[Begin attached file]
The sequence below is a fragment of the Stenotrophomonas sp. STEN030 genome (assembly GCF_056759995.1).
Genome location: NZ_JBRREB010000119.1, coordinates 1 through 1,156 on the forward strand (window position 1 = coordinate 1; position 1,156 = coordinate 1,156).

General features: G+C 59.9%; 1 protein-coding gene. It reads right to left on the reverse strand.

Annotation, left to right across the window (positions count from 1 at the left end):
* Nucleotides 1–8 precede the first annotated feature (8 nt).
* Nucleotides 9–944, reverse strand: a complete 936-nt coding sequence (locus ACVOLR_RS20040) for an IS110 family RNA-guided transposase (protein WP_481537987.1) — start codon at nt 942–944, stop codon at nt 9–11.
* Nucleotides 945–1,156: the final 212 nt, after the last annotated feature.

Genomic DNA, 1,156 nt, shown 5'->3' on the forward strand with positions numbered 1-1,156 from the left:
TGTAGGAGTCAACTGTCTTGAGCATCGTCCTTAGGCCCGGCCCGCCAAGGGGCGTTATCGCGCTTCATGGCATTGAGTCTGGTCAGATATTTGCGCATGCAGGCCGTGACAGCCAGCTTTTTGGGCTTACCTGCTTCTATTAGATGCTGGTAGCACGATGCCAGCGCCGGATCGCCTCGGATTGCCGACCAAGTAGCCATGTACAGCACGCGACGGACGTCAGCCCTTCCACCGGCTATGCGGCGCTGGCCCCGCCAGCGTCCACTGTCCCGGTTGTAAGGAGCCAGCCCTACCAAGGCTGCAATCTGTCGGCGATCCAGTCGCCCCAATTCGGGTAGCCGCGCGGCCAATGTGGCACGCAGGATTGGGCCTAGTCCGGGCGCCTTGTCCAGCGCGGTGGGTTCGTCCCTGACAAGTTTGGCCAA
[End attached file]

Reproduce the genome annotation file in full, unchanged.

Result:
The sequence below is a fragment of the Stenotrophomonas sp. STEN030 genome (assembly GCF_056759995.1).
Genome location: NZ_JBRREB010000119.1, coordinates 1 through 1,156 on the forward strand (window position 1 = coordinate 1; position 1,156 = coordinate 1,156).

General features: G+C 59.9%; 1 protein-coding gene. It reads right to left on the reverse strand.

Annotation, left to right across the window (positions count from 1 at the left end):
* Nucleotides 1–8 precede the first annotated feature (8 nt).
* Nucleotides 9–944, reverse strand: a complete 936-nt coding sequence (locus ACVOLR_RS20040) for an IS110 family RNA-guided transposase (protein WP_481537987.1) — start codon at nt 942–944, stop codon at nt 9–11.
* Nucleotides 945–1,156: the final 212 nt, after the last annotated feature.

Genomic DNA, 1,156 nt, shown 5'->3' on the forward strand with positions numbered 1-1,156 from the left:
TGTAGGAGTCAACTGTCTTGAGCATCGTCCTTAGGCCCGGCCCGCCAAGGGGCGTTATCGCGCTTCATGGCATTGAGTCTGGTCAGATATTTGCGCATGCAGGCCGTGACAGCCAGCTTTTTGGGCTTACCTGCTTCTATTAGATGCTGGTAGCACGATGCCAGCGCCGGATCGCCTCGGATTGCCGACCAAGTAGCCATGTACAGCACGCGACGGACGTCAGCCCTTCCACCGGCTATGCGGCGCTGGCCCCGCCAGCGTCCACTGTCCCGGTTGTAAGGAGCCAGCCCTACCAAGGCTGCAATCTGTCGGCGATCCAGTCGCCCCAATTCGGGTAGCCGCGCGGCCAATGTGGCACGCAGGATTGGGCCTAGTCCGGGCGCCTTGTCCAGCGCGGTGGGTTCGTCCCTGACAAGTTTGGCCAA